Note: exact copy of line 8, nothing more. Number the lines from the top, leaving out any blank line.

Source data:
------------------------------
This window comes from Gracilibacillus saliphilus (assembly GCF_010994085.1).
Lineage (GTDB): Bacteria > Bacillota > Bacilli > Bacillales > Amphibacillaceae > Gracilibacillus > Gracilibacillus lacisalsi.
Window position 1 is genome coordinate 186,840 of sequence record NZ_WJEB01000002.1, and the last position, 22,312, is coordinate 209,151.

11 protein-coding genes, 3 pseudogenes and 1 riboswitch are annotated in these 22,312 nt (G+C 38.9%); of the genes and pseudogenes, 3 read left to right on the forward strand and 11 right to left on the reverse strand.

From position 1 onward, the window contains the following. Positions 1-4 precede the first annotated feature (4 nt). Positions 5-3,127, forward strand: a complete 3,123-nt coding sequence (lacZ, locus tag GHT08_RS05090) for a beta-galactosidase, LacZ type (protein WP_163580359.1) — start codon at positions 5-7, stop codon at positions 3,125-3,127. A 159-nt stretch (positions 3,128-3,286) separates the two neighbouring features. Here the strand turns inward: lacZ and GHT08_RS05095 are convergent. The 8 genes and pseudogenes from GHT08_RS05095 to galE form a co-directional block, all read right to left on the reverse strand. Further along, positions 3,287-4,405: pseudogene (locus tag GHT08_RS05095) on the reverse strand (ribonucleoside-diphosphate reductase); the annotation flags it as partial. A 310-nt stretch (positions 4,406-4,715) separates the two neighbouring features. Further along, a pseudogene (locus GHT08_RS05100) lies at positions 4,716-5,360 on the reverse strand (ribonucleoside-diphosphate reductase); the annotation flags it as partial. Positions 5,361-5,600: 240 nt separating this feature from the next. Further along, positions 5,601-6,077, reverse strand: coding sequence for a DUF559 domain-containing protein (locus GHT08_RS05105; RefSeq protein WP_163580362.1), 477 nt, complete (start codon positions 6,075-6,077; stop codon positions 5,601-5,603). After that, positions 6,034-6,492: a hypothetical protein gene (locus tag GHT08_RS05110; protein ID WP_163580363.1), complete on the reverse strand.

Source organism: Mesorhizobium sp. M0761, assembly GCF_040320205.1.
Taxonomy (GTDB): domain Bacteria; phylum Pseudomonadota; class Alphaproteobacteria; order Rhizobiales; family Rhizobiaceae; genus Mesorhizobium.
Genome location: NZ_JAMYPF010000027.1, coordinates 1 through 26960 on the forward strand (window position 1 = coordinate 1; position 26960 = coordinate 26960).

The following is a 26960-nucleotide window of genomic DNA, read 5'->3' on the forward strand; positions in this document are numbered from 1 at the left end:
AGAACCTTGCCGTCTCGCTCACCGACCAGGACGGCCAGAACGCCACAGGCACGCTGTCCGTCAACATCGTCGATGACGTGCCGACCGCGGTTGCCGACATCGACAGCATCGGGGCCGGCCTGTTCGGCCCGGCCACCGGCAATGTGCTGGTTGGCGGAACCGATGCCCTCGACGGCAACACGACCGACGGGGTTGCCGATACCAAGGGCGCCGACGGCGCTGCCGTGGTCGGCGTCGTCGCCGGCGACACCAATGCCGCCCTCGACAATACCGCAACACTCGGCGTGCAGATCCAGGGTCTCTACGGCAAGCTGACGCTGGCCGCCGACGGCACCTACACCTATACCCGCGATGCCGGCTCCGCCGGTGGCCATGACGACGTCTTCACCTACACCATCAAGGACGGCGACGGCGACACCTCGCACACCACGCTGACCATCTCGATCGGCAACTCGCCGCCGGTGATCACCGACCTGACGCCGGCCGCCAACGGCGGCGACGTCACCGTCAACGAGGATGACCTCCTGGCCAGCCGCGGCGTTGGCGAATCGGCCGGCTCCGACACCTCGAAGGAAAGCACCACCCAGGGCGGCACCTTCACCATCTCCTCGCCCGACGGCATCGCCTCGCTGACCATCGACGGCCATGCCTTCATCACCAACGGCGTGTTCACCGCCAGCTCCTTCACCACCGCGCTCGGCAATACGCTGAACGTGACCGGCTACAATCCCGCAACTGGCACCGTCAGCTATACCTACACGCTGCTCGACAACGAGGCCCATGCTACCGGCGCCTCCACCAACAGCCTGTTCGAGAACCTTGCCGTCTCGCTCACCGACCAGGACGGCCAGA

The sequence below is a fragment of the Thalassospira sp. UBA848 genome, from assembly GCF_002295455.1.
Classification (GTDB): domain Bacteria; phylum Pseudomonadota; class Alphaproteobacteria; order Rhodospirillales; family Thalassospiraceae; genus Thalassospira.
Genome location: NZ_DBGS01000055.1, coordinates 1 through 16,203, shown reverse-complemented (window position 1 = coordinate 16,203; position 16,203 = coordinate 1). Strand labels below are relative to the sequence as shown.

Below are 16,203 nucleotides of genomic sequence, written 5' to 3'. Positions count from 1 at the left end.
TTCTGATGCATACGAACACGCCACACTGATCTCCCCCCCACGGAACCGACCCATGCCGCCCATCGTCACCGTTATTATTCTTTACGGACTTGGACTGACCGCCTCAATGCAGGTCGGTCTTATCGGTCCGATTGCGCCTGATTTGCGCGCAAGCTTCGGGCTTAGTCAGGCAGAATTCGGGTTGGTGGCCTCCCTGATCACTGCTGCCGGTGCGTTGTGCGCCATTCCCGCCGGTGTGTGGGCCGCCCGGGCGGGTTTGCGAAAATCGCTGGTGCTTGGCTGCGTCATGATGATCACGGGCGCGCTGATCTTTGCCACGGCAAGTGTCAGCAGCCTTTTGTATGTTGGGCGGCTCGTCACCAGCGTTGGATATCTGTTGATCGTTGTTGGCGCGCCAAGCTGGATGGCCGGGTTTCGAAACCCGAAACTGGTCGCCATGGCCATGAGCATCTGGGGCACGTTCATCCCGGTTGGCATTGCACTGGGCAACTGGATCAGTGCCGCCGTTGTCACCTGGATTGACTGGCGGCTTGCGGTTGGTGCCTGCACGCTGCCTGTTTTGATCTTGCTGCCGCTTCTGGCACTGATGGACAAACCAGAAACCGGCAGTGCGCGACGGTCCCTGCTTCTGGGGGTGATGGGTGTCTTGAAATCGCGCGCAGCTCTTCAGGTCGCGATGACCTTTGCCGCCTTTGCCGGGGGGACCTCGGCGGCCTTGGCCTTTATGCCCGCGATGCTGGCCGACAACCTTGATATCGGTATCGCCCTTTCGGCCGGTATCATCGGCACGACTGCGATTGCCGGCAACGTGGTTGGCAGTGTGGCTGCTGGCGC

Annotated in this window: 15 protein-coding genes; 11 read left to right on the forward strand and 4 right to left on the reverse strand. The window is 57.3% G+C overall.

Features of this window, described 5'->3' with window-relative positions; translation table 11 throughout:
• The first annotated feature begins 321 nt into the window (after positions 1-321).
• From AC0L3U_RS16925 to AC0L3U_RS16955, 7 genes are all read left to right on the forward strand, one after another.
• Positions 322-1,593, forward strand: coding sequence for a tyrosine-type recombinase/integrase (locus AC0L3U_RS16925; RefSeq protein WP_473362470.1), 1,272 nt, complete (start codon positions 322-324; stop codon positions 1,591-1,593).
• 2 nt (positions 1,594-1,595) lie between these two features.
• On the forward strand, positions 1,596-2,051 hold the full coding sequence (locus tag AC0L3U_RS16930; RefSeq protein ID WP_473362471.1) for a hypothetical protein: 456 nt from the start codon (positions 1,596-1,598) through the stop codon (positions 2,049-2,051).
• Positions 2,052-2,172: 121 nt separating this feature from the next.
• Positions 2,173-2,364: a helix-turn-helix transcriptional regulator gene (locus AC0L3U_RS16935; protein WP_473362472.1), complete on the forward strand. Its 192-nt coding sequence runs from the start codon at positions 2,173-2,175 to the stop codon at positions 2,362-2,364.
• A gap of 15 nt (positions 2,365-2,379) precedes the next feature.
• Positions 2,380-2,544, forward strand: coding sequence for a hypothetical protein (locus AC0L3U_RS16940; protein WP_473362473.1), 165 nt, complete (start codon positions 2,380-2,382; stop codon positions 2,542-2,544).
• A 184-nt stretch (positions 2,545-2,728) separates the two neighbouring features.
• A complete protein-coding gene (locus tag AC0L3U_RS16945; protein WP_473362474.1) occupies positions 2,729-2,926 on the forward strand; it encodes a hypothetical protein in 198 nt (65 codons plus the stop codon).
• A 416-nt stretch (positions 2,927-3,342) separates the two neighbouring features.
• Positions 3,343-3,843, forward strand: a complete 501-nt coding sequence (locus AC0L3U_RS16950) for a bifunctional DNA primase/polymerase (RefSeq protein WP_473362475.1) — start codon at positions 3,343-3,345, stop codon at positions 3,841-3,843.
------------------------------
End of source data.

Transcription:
Genome location: NZ_JAMYPF010000027.1, coordinates 1 through 26960 on the forward strand (window position 1 = coordinate 1; position 26960 = coordinate 26960).